A condominium complex is assessed based on its reserve budget, leasing guidelines, insurance risks such as flooding or high crime, the percentage of owner-occupied units versus those owned by investors, and the number of residents who are behind on HOA dues.

 

New rules proposed by FHA
In September 2016, the FHA introduced new rules to allow individual condo units to become eligible for FHA financing, including HECMs.

FHA intends to reinstate single unit approvals in unapproved condominium developments. Under the proposed rules, an individual unit in an unapproved condo development may be eligible for an FHA-insured HECM if:

  • The unit is not on a project that has been subject to adverse determination for significant issues that affect the viability of the project.
  • The unit is not a manufactured housing condominium project or located in a two-to-four-unit project.
  • The condominium unit is not a manufactured home and is a project that has at least five dwelling units.
  • The unit is a project in which the amount of Single-Unit Approvals is limited to a maximum of 20 percent of the total number of units in the project, which may be reduced to as low as zero percent via the following notice.

According to a release by HUD: “FHA’s intent is to modify its condominium rules to ensure financial soundness and project viability, but in a manner that is more flexible where possible and responsive to the market.”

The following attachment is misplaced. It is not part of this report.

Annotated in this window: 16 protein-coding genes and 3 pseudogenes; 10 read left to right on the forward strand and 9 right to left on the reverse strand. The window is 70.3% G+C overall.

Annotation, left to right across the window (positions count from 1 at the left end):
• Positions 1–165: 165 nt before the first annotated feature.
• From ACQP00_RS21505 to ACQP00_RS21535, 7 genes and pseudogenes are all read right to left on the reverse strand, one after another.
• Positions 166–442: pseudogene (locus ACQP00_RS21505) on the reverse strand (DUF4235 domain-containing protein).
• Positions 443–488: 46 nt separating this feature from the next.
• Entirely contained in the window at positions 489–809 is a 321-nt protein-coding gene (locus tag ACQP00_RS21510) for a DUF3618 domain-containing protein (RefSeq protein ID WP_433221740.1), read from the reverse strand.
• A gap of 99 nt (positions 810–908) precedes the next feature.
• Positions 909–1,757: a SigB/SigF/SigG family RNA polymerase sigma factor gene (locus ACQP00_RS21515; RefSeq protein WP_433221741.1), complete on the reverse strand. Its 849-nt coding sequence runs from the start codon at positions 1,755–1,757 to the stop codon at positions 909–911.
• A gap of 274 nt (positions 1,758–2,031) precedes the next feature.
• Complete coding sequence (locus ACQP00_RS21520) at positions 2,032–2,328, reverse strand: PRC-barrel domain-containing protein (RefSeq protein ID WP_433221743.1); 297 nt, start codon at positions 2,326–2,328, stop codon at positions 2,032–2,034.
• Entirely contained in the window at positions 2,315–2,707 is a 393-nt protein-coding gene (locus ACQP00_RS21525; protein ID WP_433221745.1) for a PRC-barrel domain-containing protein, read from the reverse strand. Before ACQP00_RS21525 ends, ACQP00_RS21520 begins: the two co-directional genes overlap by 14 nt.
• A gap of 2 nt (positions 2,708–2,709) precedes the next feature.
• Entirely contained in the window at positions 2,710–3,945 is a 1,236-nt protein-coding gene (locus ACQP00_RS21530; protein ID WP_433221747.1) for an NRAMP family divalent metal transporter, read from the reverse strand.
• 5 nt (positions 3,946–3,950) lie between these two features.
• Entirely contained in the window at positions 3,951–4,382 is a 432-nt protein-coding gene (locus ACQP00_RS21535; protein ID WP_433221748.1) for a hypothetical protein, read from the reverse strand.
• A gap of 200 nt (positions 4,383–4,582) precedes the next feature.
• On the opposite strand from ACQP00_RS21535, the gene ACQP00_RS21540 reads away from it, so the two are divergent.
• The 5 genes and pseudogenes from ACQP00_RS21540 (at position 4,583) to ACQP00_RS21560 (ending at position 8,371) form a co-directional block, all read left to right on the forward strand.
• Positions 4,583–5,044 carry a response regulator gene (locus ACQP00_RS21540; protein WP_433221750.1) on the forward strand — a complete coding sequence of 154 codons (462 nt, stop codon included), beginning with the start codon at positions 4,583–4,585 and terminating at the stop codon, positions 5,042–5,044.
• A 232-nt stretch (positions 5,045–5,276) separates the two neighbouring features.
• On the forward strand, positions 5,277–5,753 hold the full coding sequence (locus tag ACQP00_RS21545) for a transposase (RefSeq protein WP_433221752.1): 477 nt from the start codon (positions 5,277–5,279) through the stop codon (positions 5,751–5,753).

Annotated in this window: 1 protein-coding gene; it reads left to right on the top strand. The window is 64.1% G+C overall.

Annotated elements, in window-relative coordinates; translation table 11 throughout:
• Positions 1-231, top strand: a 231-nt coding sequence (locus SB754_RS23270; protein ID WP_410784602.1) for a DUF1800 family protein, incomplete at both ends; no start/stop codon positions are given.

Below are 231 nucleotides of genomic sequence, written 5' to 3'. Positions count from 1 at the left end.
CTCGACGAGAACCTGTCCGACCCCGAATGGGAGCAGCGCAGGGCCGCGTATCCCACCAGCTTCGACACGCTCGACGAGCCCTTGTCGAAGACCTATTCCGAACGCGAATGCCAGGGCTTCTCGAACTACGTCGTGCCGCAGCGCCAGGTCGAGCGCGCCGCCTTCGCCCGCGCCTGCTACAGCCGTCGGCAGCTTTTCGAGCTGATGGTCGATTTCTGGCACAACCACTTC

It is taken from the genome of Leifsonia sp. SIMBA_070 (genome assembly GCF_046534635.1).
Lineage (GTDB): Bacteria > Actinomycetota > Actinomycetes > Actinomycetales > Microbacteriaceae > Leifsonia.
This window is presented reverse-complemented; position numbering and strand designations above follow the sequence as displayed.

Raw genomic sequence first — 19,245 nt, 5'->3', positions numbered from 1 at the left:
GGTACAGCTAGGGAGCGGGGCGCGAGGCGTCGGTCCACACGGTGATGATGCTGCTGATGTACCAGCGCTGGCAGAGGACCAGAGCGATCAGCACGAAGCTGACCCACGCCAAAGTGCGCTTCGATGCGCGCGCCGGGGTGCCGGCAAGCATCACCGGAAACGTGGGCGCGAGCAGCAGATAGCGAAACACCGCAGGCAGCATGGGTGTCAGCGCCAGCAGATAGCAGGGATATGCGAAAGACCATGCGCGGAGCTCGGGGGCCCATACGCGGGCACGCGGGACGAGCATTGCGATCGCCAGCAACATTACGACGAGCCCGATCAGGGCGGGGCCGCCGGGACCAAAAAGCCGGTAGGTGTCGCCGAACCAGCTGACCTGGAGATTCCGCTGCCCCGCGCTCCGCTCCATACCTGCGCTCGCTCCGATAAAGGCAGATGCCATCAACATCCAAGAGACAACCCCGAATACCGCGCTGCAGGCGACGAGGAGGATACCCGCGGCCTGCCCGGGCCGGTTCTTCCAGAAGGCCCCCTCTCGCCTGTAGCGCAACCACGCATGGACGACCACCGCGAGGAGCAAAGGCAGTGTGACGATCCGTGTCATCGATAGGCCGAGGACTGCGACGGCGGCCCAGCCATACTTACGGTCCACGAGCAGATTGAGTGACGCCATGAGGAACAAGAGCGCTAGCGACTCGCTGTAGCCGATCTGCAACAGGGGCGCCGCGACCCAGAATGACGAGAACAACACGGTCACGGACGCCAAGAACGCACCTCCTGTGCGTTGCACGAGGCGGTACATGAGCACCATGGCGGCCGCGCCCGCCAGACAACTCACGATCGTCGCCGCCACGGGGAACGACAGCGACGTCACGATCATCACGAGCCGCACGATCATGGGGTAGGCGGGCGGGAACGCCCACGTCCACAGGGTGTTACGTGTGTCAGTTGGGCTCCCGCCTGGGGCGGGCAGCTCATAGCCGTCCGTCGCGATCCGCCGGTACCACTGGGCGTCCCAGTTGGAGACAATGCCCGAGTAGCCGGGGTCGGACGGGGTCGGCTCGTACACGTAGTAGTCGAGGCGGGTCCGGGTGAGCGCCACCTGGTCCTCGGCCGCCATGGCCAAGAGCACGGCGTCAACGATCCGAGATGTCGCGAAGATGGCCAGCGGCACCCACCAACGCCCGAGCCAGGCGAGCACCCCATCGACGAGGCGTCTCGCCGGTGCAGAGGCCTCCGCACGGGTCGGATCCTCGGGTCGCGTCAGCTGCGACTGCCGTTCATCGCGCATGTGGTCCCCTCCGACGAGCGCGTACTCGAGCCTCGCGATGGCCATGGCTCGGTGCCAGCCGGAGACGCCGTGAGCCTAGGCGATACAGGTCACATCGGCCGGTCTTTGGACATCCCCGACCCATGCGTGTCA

In addition to single-unit approvals, the new FHA condo guidelines also include:

  • Lengthening the amount of time a condo development has to recertify for FHA approval from two years to three years.
  • Changing the owner-occupancy requirement from a minimum of 50 percent to an “allowable range” between 25 % to 75 %.
  • Modifying the requirement of how much commercial and nonresidential space can be included in an approved condo development.

This proposal follows new guidelines issued in November 2015 also intended to increase the number of eligible condo complexes.

Those guidelines expanded the definition of owner-occupied units to include those used as second homes. The new rules were also designed to streamline recertification. FHA condominium approvals expire after two years, but a complex can continue participation by re-certifying that it is still in compliance with FHA’s eligibility requirements and that no conditions exist which would present an unacceptable risk to FHA.

Sources:
http://portal.hud.gov/hudportal/HUD?src=/press/press_releases_media_advisories/2016/HUDNo_16-146
http://portal.hud.gov/